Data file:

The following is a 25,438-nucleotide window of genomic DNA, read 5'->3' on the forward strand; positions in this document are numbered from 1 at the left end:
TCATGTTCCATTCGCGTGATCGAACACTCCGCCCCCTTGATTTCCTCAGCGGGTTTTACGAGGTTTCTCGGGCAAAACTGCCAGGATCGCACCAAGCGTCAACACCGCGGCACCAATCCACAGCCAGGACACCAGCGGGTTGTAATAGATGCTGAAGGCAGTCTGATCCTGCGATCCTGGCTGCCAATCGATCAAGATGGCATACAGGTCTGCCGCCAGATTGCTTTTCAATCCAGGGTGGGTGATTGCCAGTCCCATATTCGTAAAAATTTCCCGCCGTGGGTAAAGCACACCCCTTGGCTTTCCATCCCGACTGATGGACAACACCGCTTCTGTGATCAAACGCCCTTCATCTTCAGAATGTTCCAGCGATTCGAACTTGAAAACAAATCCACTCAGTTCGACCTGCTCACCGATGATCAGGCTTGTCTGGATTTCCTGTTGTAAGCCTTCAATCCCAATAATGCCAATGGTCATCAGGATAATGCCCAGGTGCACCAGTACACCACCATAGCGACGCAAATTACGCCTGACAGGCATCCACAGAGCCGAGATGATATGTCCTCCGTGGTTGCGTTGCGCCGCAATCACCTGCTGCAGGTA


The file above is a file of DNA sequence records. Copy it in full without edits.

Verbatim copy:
The following is a 25,438-nucleotide window of genomic DNA, read 5'->3' on the forward strand; positions in this document are numbered from 1 at the left end:
TCATGTTCCATTCGCGTGATCGAACACTCCGCCCCCTTGATTTCCTCAGCGGGTTTTACGAGGTTTCTCGGGCAAAACTGCCAGGATCGCACCAAGCGTCAACACCGCGGCACCAATCCACAGCCAGGACACCAGCGGGTTGTAATAGATGCTGAAGGCAGTCTGATCCTGCGATCCTGGCTGCCAATCGATCAAGATGGCATACAGGTCTGCCGCCAGATTGCTTTTCAATCCAGGGTGGGTGATTGCCAGTCCCATATTCGTAAAAATTTCCCGCCGTGGGTAAAGCACACCCCTTGGCTTTCCATCCCGACTGATGGACAACACCGCTTCTGTGATCAAACGCCCTTCATCTTCAGAATGTTCCAGCGATTCGAACTTGAAAACAAATCCACTCAGTTCGACCTGCTCACCGATGATCAGGCTTGTCTGGATTTCCTGTTGTAAGCCTTCAATCCCAATAATGCCAATGGTCATCAGGATAATGCCCAGGTGCACCAGTACACCACCATAGCGACGCAAATTACGCCTGACAGGCATCCACAGAGCCGAGATGATATGTCCTCCGTGGTTGCGTTGCGCCGCAATCACCTGCTGCAGGTA